The Vietnamese National Assembly recently concluded its debate on whether it made sense to detain thousands of sex workers in so-called rehabilitation facilities where they were held without right of appeal and forced to work (including for private companies) without pay. In a vote of 70 percent in favor, and 30 percent against, the National Assembly moved to close these useless and punitive institutions. Justice advocates, UN experts, and people with HIV and those who care about them are hoping that drug detention centers in Vietnam will follow soon.
The closure of sex worker detention centers is part of a larger Vietnamese reform to improve due process and decrease the arbitrary and prolonged nature of punishments for administrative, rather than criminal, violations. Many actors—including Vietnam’s Ministry of Justice, the Department of Social Evils Prevention (charged with addressing sex work and drug use in Vietnam), UNDP, and National Assembly members—have been involved in the reexamination of the law, with sometimes heated debates. One female member of the National Assembly reportedly suggested that if the government was so interested in prolonged detention as a solution to sex work, then perhaps clients of sex workers should also be detained. This suggestion was greeted with little enthusiasm from the male representatives in attendance.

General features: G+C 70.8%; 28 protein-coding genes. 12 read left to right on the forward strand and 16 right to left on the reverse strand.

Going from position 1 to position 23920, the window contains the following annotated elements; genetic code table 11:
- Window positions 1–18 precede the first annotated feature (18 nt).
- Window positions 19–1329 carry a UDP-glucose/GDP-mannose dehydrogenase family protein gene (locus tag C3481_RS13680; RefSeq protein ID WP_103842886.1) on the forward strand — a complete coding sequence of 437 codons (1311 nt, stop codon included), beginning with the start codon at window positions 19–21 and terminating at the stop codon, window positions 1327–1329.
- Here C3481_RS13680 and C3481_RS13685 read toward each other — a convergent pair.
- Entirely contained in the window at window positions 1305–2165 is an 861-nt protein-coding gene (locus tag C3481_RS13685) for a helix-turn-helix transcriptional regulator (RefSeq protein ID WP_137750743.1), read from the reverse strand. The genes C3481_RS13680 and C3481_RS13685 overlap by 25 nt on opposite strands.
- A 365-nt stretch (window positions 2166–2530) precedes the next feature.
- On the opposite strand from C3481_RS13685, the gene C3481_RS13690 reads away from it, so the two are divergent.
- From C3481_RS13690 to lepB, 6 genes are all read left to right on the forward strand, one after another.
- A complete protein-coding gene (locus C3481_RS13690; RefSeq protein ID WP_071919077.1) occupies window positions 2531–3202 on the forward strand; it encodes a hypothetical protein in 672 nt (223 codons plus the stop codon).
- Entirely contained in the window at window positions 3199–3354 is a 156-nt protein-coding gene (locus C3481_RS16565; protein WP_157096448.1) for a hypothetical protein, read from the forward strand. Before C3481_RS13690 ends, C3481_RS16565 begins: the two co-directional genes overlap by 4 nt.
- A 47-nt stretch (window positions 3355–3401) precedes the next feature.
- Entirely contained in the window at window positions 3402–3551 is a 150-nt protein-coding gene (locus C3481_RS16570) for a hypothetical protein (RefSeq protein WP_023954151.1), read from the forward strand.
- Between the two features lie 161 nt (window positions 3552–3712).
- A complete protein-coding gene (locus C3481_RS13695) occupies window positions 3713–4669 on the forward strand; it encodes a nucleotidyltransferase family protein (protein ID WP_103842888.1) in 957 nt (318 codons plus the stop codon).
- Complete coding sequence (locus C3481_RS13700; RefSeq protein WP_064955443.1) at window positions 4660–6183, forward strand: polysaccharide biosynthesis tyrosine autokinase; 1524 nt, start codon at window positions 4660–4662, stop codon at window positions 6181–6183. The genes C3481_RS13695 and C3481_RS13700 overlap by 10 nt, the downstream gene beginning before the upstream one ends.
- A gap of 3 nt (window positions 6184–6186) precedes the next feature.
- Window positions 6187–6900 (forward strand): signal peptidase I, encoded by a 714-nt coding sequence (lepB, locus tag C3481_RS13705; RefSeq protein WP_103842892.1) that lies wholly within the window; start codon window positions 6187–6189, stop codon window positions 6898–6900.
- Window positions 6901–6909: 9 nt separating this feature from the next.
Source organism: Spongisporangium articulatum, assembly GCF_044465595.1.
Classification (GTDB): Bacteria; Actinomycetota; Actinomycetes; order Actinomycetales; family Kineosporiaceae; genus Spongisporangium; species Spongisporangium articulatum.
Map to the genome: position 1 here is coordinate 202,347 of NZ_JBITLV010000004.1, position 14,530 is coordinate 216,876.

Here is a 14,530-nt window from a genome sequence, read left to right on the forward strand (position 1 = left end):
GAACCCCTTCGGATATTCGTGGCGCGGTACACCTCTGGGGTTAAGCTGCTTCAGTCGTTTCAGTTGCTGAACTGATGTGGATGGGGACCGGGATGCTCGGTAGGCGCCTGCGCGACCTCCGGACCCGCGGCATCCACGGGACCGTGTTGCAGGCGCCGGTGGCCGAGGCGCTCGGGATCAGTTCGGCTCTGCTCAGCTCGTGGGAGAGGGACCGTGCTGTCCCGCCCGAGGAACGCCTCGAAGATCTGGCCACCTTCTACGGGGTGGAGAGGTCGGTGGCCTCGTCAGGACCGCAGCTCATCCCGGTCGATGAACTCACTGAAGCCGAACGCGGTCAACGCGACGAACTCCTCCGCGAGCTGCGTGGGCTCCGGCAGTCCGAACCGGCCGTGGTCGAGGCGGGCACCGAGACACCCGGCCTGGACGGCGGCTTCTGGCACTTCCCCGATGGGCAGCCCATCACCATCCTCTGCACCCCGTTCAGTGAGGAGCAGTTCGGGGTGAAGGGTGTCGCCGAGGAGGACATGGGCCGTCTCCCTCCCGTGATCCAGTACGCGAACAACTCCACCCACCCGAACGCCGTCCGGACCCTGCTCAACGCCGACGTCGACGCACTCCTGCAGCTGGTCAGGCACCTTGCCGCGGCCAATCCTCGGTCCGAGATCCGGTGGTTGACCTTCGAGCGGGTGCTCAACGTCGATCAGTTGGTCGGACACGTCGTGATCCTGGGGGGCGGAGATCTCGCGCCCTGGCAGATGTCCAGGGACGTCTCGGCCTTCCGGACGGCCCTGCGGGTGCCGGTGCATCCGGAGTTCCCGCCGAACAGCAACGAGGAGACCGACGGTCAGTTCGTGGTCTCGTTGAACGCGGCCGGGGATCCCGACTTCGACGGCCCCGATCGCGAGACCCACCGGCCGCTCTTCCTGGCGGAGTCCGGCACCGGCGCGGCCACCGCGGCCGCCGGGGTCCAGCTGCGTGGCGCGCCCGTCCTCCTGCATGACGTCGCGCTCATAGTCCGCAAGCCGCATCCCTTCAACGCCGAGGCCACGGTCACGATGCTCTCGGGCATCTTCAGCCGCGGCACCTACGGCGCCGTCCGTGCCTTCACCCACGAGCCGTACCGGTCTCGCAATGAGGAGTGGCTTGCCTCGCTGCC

For Vietnam’s drug users, some 30,000 of whom remain detained in forced labor facilities, there are also positive—if less bold—signs of progress. The government has pledged not to build more detention centers and to reduce by half the number of those detained, instead supporting “community-based” treatment. The new administrative detention law includes a pledge to increase due process for those held for drug violations, though even these improvements will take years to come into force. Meanwhile, community-based options such as methadone treatment for those dependent on heroin are gaining clients and supporters, including among police and physicians who have seen how well they work. Drug user groups are forming support networks and showing that they can work more effectively than detention center staff to inspire change and get people jobs.
The history of AIDS is full of policy shifts that make ideas that once seemed impossible into approaches we regard as essential and appropriate. HIV drugs were once considered too expensive to give to people in poor countries. There was no such thing as a Global Fund to fight the epidemics of AIDS, TB and malaria. Detention centers that offer nothing but punishment, interrupt HIV treatment, and expose people to violence, forced labor, and multiple health risks are part of a bad old world, one that Vietnam has now moved to put behind them when it comes to sex work. As the heads of 12 UN agencies have already affirmed in a joint statement, closure of detention centers for drug users could, and should, be next.